A Ballymena farmer who received notification of a Basic Payment Scheme spot check on Monday morning has said she doesn’t think DAERA understands the hardships farmers in Northern Ireland are facing at the present time.
The woman, who asked not to be named, spoke of her anger at receiving the letter just days after the Department notified farmers that advanced payments would be issuing from this Monday morning, 16th October.
She spoke of the stress the letter has imposed on the family, who had extended the business overdraft on the back of assurances to the bank that the advanced payments were on their way,
She added: “This is just so stressful. I rang my local office and was told we might receive some of the payment before the end of November, but he wasn’t sure and it might not come through until February 2018.
“We got our first cut of silage done in June and haven’t been able to get the second cut in. Our cattle has been in all summer as we have an exceptionally wet farm and they are going through the first cut like mad. Luckily we were able to get slurry out on ground that we have rented.
“It is a crisis and I think the department doesn’t understand, and then to get a letter to say that our payments are delayed because of a spot check is a slap in the face. You just feel that there is no point in going on.
“This has been an exeptional year, farmers are in crisis and the department doesn’t understand the hardships that farmers are going through,” she added.
A spokesman for the Department said DAERA is very conscious of the importance of the Basic Payment Scheme to farmers.
The spokesman added: “With payments of some £287 million distributed annually into the farming community through such schemes, the EU requires 5% of applications to be chosen at random for inspection, or On The Spot (OTS) checks, each year. Regulations require these to be carried out prior to payment to check details such as land eligibility.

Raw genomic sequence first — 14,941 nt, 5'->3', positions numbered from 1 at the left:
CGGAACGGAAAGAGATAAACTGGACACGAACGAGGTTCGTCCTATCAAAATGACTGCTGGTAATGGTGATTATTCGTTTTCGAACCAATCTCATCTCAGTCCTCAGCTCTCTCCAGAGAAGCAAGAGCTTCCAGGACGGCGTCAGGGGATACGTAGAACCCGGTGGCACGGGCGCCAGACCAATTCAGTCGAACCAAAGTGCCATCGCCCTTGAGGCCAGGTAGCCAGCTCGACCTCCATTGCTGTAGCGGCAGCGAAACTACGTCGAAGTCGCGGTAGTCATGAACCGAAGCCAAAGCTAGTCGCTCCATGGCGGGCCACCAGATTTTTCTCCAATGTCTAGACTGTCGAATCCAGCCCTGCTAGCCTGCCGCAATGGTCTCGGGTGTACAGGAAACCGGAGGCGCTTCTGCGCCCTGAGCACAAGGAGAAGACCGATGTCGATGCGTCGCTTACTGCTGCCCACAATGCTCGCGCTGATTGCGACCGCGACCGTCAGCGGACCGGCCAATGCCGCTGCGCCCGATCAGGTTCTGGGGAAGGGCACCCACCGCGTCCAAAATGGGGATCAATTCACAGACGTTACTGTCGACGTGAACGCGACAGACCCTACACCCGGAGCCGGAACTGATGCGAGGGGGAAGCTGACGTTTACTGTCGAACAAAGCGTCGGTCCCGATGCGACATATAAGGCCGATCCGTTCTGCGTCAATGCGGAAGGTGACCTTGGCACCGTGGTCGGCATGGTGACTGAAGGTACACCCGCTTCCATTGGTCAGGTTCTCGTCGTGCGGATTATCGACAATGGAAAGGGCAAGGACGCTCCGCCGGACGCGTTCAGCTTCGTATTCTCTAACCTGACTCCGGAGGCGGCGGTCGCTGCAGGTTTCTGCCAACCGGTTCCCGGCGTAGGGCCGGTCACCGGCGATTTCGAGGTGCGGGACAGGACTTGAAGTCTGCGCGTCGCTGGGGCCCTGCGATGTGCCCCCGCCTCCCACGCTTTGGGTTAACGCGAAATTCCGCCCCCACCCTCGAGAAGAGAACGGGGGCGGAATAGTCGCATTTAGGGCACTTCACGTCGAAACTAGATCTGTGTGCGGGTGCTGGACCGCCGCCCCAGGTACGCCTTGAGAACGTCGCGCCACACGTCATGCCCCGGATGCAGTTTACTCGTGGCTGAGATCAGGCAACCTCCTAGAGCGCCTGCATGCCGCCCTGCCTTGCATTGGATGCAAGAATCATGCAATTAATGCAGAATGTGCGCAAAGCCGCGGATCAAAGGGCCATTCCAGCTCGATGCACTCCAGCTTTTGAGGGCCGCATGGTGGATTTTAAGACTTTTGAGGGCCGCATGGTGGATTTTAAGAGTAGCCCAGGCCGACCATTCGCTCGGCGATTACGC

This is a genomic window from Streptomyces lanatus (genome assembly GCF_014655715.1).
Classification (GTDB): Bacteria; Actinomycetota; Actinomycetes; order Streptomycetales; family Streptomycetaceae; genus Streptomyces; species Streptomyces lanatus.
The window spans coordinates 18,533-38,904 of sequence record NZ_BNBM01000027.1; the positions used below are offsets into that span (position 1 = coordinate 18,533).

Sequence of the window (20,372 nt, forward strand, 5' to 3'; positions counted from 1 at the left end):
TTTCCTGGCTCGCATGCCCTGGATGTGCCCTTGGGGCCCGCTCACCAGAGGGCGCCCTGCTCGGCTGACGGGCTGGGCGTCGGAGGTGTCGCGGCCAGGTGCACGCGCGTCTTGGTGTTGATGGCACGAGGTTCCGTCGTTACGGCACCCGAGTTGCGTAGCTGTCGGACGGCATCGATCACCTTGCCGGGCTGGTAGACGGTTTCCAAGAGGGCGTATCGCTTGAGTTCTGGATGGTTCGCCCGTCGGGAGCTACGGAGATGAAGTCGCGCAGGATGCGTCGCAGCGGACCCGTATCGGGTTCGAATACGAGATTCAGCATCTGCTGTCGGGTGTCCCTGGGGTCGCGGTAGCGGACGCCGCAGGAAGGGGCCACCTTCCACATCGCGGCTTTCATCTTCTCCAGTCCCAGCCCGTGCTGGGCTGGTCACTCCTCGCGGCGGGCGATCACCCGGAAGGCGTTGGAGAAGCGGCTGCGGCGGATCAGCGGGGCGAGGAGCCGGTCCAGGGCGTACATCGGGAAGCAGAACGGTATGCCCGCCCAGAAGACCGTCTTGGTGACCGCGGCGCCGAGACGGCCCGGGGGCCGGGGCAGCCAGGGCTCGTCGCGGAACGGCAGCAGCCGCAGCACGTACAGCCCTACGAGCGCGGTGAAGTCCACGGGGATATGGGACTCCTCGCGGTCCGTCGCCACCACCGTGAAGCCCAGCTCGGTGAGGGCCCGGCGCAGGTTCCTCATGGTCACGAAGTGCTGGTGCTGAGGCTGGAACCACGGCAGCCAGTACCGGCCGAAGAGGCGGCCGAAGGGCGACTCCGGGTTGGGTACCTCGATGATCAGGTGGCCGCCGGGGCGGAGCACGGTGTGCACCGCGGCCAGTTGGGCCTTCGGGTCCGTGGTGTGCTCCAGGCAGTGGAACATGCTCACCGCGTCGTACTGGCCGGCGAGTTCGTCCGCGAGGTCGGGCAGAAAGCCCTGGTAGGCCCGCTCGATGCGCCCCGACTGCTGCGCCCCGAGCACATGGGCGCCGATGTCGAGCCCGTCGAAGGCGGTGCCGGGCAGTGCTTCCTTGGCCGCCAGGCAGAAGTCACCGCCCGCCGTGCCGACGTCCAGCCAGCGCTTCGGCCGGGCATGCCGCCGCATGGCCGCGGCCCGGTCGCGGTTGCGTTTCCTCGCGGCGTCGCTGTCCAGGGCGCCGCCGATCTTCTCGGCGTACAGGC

“DAERA has already completed a significant number of OTS checks and many businesses have received a report detailing the findings of this check. These businesses, and those finalised over the next two weeks should receive an advanced payment. As most of the OTS checks are carried out using satellite techniques, some farm businesses may not have been aware that a check had been carried out – therefore DAERA has written to inspected businesses to ensure that they are aware of the check. Unfortunately we are not permitted to write to businesses any sooner as this may reduce the effectiveness of the control. However, DAERA is making every effort to make payment to as many inspected businesses as possible, and is on target to pay at least 20% of inspected businesses an advance payment and the majority during December. Furthermore, DAERA aims to pay all inspected business by the end of February 2018, which is earlier than ever before.”